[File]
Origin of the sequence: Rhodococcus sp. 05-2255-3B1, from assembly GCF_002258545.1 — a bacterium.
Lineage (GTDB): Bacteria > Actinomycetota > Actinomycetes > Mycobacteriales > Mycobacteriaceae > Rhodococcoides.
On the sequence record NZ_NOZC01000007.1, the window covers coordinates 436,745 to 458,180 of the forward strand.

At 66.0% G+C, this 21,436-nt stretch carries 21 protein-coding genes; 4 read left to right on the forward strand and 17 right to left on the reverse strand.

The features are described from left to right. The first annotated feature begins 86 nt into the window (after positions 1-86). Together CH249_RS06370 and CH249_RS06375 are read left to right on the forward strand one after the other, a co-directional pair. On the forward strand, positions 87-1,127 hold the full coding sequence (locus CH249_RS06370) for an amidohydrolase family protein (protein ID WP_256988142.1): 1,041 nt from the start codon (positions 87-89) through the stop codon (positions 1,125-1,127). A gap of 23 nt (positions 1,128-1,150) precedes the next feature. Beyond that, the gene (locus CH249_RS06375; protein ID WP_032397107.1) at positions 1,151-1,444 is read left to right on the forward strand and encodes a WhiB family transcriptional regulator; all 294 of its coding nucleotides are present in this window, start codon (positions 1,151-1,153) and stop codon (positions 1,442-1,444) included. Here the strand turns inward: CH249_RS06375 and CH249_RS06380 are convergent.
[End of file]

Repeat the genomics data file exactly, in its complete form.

Origin of the sequence: Rhodococcus sp. 05-2255-3B1, from assembly GCF_002258545.1 — a bacterium.
Lineage (GTDB): Bacteria > Actinomycetota > Actinomycetes > Mycobacteriales > Mycobacteriaceae > Rhodococcoides.
On the sequence record NZ_NOZC01000007.1, the window covers coordinates 436,745 to 458,180 of the forward strand.

At 66.0% G+C, this 21,436-nt stretch carries 21 protein-coding genes; 4 read left to right on the forward strand and 17 right to left on the reverse strand.

The features are described from left to right. The first annotated feature begins 86 nt into the window (after positions 1-86). Together CH249_RS06370 and CH249_RS06375 are read left to right on the forward strand one after the other, a co-directional pair. On the forward strand, positions 87-1,127 hold the full coding sequence (locus CH249_RS06370) for an amidohydrolase family protein (protein ID WP_256988142.1): 1,041 nt from the start codon (positions 87-89) through the stop codon (positions 1,125-1,127). A gap of 23 nt (positions 1,128-1,150) precedes the next feature. Beyond that, the gene (locus CH249_RS06375; protein ID WP_032397107.1) at positions 1,151-1,444 is read left to right on the forward strand and encodes a WhiB family transcriptional regulator; all 294 of its coding nucleotides are present in this window, start codon (positions 1,151-1,153) and stop codon (positions 1,442-1,444) included. Here the strand turns inward: CH249_RS06375 and CH249_RS06380 are convergent.